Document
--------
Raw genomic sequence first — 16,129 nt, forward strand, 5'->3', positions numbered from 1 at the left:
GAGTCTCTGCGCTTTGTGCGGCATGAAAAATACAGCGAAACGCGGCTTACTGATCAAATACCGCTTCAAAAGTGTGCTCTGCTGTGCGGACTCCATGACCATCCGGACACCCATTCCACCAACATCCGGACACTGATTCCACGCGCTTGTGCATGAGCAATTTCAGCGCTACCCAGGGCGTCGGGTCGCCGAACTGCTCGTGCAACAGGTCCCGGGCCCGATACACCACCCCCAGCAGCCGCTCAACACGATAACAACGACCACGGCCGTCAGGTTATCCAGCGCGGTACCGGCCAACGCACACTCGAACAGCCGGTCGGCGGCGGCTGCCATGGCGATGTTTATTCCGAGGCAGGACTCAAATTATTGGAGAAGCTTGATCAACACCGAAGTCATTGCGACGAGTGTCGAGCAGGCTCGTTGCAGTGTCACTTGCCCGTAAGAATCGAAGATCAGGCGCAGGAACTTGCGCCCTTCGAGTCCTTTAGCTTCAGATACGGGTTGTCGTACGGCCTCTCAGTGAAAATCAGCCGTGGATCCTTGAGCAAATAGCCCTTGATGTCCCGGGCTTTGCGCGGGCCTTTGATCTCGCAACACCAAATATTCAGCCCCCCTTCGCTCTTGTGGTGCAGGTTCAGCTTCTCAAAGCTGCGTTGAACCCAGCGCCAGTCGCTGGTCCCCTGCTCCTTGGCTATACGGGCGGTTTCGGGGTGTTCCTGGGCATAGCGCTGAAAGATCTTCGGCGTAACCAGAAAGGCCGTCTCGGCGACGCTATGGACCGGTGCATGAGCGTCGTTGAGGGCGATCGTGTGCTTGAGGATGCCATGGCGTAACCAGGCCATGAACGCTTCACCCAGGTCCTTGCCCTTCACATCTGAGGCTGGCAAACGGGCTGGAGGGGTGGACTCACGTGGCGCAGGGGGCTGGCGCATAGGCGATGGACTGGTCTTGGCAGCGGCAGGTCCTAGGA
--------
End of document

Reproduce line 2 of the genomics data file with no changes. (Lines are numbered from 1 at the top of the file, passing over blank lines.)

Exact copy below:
GAGTCTCTGCGCTTTGTGCGGCATGAAAAATACAGCGAAACGCGGCTTACTGATCAAATACCGCTTCAAAAGTGTGCTCTGCTGTGCGGACTCCATGACCATCCGGACACCCATTCCACCAACATCCGGACACTGATTCCACGCGCTTGTGCATGAGCAATTTCAGCGCTACCCAGGGCGTCGGGTCGCCGAACTGCTCGTGCAACAGGTCCCGGGCCCGATACACCACCCCCAGCAGCCGCTCAACACGATAACAACGACCACGGCCGTCAGGTTATCCAGCGCGGTACCGGCCAACGCACACTCGAACAGCCGGTCGGCGGCGGCTGCCATGGCGATGTTTATTCCGAGGCAGGACTCAAATTATTGGAGAAGCTTGATCAACACCGAAGTCATTGCGACGAGTGTCGAGCAGGCTCGTTGCAGTGTCACTTGCCCGTAAGAATCGAAGATCAGGCGCAGGAACTTGCGCCCTTCGAGTCCTTTAGCTTCAGATACGGGTTGTCGTACGGCCTCTCAGTGAAAATCAGCCGTGGATCCTTGAGCAAATAGCCCTTGATGTCCCGGGCTTTGCGCGGGCCTTTGATCTCGCAACACCAAATATTCAGCCCCCCTTCGCTCTTGTGGTGCAGGTTCAGCTTCTCAAAGCTGCGTTGAACCCAGCGCCAGTCGCTGGTCCCCTGCTCCTTGGCTATACGGGCGGTTTCGGGGTGTTCCTGGGCATAGCGCTGAAAGATCTTCGGCGTAACCAGAAAGGCCGTCTCGGCGACGCTATGGACCGGTGCATGAGCGTCGTTGAGGGCGATCGTGTGCTTGAGGATGCCATGGCGTAACCAGGCCATGAACGCTTCACCCAGGTCCTTGCCCTTCACATCTGAGGCTGGCAAACGGGCTGGAGGGGTGGACTCACGTGGCGCAGGGGGCTGGCGCATAGGCGATGGACTGGTCTTGGCAGCGGCAGGTCCTAGGA